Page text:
Wednesday, September 14, 2011

Scientists call for investments in dryland forests

Anthony Aisi and Eric Akasa in Africa Science News: Scientists are concerned that despite clear evidence of their benefits – and of the disasters that occur in the wake of their loss – dryland forest protection and restoration is receiving scant attention compared to humid forest preservation. They point out that this disparity is particularly evident within discussions of climate change adaptation and mitigation.

However, the scientists say restoring and preserving the dryland forests and planting more trees to provide food, fodder and fertilizer on small farms are critical steps toward preventing the recurrence of the famine now threatening millions of people in the Horn of Africa.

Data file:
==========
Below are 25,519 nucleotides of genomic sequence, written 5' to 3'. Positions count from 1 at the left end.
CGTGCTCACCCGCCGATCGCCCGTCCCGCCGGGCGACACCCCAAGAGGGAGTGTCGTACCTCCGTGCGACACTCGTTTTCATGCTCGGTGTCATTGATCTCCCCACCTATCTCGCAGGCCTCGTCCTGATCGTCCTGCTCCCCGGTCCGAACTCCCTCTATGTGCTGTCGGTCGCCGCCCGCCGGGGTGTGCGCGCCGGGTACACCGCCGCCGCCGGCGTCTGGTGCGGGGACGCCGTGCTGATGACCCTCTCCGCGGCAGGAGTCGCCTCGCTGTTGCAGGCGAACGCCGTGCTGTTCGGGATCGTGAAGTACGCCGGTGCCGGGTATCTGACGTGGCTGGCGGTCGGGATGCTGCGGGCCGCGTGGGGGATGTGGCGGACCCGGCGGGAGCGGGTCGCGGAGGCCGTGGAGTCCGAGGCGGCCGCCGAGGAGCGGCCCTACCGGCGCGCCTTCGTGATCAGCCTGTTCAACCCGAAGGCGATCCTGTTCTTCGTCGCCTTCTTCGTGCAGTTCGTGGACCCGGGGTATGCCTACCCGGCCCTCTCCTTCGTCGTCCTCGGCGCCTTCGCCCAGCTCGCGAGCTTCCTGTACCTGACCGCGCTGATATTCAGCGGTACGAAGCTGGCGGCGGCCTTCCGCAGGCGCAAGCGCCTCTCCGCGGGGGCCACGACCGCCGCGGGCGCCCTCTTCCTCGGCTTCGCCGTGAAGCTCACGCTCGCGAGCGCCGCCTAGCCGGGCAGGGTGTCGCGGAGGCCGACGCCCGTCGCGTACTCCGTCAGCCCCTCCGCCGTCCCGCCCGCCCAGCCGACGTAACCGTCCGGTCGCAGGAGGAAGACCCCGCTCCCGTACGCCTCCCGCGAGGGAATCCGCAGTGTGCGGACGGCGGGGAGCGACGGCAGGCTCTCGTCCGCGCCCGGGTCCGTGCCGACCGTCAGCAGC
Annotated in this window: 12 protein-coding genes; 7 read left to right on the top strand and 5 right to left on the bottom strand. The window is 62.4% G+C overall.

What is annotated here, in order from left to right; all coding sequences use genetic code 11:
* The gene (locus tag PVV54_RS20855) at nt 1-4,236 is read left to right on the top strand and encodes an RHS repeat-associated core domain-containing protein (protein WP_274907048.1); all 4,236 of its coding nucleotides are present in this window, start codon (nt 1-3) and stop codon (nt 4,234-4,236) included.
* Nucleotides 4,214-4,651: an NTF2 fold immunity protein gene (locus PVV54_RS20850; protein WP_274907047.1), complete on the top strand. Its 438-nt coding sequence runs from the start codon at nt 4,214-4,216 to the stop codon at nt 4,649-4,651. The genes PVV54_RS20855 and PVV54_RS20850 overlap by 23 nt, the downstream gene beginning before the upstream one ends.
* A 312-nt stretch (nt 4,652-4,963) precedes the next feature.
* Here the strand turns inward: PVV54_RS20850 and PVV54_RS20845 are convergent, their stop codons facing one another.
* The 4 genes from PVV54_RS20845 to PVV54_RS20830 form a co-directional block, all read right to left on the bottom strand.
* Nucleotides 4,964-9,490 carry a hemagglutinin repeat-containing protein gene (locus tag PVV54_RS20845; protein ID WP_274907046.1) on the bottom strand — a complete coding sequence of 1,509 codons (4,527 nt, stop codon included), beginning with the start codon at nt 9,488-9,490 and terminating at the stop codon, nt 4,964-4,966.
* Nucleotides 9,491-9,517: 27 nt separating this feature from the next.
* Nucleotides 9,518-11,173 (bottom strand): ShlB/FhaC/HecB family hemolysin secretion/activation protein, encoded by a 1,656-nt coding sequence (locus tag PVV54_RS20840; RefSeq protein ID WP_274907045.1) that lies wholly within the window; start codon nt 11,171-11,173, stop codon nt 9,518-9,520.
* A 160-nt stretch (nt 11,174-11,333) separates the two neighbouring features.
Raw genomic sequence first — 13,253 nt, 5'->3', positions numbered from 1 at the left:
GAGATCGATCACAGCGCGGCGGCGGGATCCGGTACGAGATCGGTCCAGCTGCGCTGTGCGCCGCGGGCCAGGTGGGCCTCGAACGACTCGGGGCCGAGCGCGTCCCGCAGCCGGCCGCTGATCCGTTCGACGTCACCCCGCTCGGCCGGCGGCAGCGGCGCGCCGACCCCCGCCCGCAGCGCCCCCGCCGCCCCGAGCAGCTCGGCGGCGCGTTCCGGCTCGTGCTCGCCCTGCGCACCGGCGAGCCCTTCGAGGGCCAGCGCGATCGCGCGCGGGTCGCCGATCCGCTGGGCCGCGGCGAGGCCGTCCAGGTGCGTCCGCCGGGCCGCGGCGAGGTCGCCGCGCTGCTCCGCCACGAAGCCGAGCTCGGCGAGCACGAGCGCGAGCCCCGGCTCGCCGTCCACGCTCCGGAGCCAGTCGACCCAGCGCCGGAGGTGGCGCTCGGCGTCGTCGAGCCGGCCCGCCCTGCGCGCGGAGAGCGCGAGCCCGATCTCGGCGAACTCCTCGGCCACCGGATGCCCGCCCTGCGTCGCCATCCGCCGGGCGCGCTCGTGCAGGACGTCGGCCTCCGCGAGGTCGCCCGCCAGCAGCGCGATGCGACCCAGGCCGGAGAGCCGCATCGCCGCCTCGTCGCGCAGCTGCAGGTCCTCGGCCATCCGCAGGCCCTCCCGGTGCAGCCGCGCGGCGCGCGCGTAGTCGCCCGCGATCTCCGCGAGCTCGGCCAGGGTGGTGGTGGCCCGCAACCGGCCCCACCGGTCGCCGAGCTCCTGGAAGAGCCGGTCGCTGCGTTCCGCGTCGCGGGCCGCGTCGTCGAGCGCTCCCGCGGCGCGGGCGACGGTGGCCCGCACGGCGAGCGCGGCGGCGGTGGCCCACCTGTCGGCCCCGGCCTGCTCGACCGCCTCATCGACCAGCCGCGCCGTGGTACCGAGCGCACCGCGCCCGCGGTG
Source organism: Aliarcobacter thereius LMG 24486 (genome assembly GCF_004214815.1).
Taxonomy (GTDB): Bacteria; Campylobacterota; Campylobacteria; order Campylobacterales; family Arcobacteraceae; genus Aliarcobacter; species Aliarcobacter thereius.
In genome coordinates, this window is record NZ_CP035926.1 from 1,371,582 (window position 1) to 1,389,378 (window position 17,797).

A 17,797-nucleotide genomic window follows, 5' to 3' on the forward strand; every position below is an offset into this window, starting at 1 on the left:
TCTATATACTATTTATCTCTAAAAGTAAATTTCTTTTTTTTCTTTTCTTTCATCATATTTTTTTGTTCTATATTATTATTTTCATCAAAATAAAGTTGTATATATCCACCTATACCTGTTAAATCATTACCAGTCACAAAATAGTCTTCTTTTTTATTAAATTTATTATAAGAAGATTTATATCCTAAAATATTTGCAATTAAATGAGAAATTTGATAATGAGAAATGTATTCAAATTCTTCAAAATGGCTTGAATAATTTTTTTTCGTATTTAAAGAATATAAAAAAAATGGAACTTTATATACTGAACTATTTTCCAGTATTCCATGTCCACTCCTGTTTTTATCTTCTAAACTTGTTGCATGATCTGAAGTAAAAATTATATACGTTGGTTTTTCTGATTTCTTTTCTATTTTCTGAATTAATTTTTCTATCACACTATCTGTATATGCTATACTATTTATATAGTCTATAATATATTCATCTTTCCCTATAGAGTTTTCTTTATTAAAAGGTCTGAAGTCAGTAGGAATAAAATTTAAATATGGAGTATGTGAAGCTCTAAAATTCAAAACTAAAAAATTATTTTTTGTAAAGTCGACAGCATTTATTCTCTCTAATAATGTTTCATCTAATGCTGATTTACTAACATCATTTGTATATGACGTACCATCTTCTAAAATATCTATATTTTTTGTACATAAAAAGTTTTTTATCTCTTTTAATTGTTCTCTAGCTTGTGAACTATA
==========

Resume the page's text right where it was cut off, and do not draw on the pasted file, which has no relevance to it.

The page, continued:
Across the Horn, drought-induced famine has claimed tens of thousands of lives and swelled refugee camps in Kenya, Ethiopia and elsewhere, with millions of starving people – many of them children. Bearing the brunt of the crisis is Somalia, which not coincidentally is also a country that has lost a significant amount of its forests. Experts say forest destruction and other forms of human-caused land degradation have done far more than the drought to turn vast areas of once grazeable and farmable land into a lunar-like landscape.

“Forests and trees frequently form the basis of livelihood diversification, risk-minimization and coping strategies, especially for the most vulnerable households such as those led by women,” said Frances Seymour, director general of the CGIAR’s Center for International Forestry Research (CIFOR). “However, deforestation and land degradation have hindered capacities to cope with disasters and adapt to climate variability and change in the long-term.”...

Almadow Forest, northern Somalia (area claimed by Somaliland, Puntland and Maakhir); shot by Abdirisak


Anonymous said...

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anthony aisi said...

thanks for using my article,